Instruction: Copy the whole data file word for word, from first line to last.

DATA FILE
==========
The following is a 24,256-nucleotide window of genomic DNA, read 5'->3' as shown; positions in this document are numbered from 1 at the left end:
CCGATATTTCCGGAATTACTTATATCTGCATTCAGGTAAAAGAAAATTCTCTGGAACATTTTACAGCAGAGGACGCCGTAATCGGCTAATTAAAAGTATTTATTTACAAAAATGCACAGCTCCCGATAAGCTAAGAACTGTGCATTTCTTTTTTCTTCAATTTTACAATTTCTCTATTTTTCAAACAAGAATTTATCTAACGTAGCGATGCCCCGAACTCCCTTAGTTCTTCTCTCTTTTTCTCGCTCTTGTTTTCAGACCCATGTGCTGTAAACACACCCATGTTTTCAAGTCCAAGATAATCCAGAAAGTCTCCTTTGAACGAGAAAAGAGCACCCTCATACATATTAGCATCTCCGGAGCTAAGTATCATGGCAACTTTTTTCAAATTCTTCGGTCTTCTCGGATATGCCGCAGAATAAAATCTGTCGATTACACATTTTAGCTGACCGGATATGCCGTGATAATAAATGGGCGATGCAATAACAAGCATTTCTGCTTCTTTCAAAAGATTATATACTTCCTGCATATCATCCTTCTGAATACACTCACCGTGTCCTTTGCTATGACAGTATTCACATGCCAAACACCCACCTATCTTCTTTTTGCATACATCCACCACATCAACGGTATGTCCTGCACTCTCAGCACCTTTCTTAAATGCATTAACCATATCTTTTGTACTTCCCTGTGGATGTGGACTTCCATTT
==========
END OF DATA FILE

The following is a 24,256-nucleotide window of genomic DNA, read 5'->3' as shown; positions in this document are numbered from 1 at the left end:
CCGATATTTCCGGAATTACTTATATCTGCATTCAGGTAAAAGAAAATTCTCTGGAACATTTTACAGCAGAGGACGCCGTAATCGGCTAATTAAAAGTATTTATTTACAAAAATGCACAGCTCCCGATAAGCTAAGAACTGTGCATTTCTTTTTTCTTCAATTTTACAATTTCTCTATTTTTCAAACAAGAATTTATCTAACGTAGCGATGCCCCGAACTCCCTTAGTTCTTCTCTCTTTTTCTCGCTCTTGTTTTCAGACCCATGTGCTGTAAACACACCCATGTTTTCAAGTCCAAGATAATCCAGAAAGTCTCCTTTGAACGAGAAAAGAGCACCCTCATACATATTAGCATCTCCGGAGCTAAGTATCATGGCAACTTTTTTCAAATTCTTCGGTCTTCTCGGATATGCCGCAGAATAAAATCTGTCGATTACACATTTTAGCTGACCGGATATGCCGTGATAATAAATGGGCGATGCAATAACAAGCATTTCTGCTTCTTTCAAAAGATTATATACTTCCTGCATATCATCCTTCTGAATACACTCACCGTGTCCTTTGCTATGACAGTATTCACATGCCAAACACCCACCTATCTTCTTTTTGCATACATCCACCACATCAACGGTATGTCCTGCACTCTCAGCACCTTTCTTAAATGCATTAACCATATCTTTTGTACTTCCCTGTGGATGTGGACTTCCATTT